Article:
FleSSR HE Clouds

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A short presentation on community clouds in higher education given by Matt Johnson, Head of Research at Eduserv. Presented at Internet World 2011 on 11th May.

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FleSSR HE Clouds

  1. 1. Building on FleSSR<br />Community Clouds for Higher Education<br />Matt Johnson, Head of Research<br />
  2. 2. Which Cloud model is best suited for HE?<br />
  3. 3. The problem with “Pay-as-you-go” Clouds:<br />Great for commercial services…<br />Ad-supported websites, SaaS applications, etc.;<br />On-demand Cloud pricing matched by increased site revenues;<br />…Less so for “non-profit” services<br />Sites likely to be information-based & non-revenue generating;<br />Often funded by fixed budgets with limited flexibility;<br />Variable Cloud pricing becomes an unacceptable risk<br />
  4. 4. Which Cloud Deployment Model(s) for HE?<br />
  5. 5. Which Cloud Service Models for HE?<br />1. Infrastructure as a Service<br />Server provisioning<br />Scalable storage<br />Lower costs<br />2. Platform as a Service<br />Bespoke development<br />Research<br />3. Software as a Service<br />Standard “utility” services<br />Significant cost savings<br />4. Managed Services<br />24x7 Support<br />Outsourced services<br />All of the above!<br />
  6. 6. A solution: Community Clouds<br />Security<br />Infrastructure is used only by like-minded organisations<br />Server / storage infrastructure remains in UK borders<br />Can integrate with the UK Access Federation<br />Flexibility<br />Pricing/service models tailored to academic requirements<br />Shared investment in infrastructure and support<br />Setup costs can be mitigated via trusted providers<br />
  7. 7. The FleSSR Project<br />
  8. 8. Flexible Services for the Support of Research <br />Hybrid Private-Community Cloud pilot service<br />Rapid innovation and prototyping approach<br />Multiple use cases across institutions<br />Will deliver both technical and business outputs<br />Commenced September 2010, reports July 2011<br />Overview<br />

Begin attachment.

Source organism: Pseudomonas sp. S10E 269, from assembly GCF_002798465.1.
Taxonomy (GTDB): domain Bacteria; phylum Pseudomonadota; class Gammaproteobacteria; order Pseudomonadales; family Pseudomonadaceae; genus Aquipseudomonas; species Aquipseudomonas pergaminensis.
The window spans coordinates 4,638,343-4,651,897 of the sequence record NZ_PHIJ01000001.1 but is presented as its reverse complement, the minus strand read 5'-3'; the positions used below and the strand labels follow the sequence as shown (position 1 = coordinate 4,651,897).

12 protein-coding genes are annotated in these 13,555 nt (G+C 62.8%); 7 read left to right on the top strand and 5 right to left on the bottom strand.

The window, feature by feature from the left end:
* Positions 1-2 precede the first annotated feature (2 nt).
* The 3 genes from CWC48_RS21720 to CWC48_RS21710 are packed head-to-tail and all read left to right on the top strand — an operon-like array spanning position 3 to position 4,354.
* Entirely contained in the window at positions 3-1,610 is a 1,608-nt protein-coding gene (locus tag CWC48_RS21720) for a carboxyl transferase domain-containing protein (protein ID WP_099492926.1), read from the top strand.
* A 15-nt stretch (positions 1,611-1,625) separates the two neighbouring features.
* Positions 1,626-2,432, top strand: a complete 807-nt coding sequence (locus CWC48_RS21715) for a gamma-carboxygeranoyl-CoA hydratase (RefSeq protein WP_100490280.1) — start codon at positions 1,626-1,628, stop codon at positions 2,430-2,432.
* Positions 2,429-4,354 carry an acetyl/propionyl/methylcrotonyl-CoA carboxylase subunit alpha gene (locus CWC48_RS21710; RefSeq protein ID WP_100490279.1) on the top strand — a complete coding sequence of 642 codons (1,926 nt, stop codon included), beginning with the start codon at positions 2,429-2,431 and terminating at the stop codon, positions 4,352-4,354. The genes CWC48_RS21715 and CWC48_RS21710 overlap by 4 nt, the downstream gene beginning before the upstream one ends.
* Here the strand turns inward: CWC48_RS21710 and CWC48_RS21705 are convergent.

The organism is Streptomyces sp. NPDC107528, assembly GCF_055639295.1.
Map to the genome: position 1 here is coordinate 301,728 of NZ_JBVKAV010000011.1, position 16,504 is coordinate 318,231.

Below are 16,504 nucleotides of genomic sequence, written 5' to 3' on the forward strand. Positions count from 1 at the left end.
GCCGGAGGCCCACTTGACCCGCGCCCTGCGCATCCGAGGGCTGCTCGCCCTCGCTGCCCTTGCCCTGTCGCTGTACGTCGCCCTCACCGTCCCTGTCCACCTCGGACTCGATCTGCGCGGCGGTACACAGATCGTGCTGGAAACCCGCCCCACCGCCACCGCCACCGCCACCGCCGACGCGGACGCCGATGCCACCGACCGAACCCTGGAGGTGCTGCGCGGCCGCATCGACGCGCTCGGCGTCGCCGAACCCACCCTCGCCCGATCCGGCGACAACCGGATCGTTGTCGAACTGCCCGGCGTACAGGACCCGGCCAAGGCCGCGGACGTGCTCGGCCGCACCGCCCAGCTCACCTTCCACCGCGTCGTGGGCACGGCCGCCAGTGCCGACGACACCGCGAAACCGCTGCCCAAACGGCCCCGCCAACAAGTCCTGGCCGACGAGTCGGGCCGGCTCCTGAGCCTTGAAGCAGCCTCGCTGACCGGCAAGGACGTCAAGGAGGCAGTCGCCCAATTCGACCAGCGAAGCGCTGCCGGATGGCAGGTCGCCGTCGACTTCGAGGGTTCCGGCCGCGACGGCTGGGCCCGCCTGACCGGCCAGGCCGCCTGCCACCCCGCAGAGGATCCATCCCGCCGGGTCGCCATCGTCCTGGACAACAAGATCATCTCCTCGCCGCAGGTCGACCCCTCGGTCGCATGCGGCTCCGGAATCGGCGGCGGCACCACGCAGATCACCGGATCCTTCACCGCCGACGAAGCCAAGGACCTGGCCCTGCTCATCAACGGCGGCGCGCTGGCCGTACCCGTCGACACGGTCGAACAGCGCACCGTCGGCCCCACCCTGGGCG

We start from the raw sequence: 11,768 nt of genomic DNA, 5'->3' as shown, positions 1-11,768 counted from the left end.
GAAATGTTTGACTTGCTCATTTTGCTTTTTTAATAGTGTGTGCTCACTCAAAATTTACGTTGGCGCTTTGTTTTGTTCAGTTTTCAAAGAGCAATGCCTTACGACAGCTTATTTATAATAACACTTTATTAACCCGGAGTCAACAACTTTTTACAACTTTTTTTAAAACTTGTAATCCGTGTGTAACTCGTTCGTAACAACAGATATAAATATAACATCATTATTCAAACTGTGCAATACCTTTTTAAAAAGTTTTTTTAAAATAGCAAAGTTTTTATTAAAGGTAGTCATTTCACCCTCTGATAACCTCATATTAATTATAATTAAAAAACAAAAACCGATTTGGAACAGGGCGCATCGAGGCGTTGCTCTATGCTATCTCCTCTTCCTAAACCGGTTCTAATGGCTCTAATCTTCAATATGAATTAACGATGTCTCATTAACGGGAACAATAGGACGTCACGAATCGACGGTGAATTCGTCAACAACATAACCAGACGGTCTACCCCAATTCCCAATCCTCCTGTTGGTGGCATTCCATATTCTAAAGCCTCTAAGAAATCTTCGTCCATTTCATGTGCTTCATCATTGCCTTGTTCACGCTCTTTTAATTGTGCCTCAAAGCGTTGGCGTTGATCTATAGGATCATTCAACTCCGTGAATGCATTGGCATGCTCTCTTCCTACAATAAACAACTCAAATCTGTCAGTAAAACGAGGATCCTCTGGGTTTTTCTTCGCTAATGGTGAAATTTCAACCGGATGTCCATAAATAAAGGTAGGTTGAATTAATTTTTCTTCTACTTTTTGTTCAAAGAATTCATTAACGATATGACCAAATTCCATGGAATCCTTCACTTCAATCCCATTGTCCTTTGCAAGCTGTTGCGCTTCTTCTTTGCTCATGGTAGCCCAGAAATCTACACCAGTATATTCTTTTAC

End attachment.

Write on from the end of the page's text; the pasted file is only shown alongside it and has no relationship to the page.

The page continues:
9. 9. FleSSR: Technical Architecture<br />Eduserv<br />STFC<br />University of Reading<br />University of Oxford<br />Storage Pilot<br />Compute Pilot<br />
  10. 10. Prove the technical capability<br />Hybrid Clouds do offer the required flexibility…<br />…but it’s not all plain sailing!<br />Prove the business case:<br />Is there a demand for HE Community/Hybrid Clouds…<br />…and are they economically viable?<br />FleSSR: Initial findings<br />
  11. 11. Why compete?<br />
  12. 12. Public Cloud – Business considerations<br />Data security<br />Lingering doubts over Patriot Act / Safe Harbour laws<br />No access for physical audits<br />Commercial<br />Lack of flexibility in procurement/payment models<br />Lack of trust in longevity of commercial providers<br />Service Levels<br />Lack of flexibility and accountability<br />Guarantees on availability, not durability<br />
  13. 13. Public Cloud – Technical considerations<br />Infrastructure<br />Unknown segregation of customers within the Cloud<br />“Hidden” costs such as I/O throughput and bandwidth<br />Connectivity<br />Network transfer can be expensive<br />Lack of JANET connectivity<br />
  14. 14. The Community Cloud approach<br />To deliver a Cloud service focussed on education<br />Customised service & pricing models<br />Fully UK-based infrastructure<br />To build on sector infrastructure<br />JANET network, UK Access Federation<br />Long-term planning and stability<br />BUT… what about costs?<br />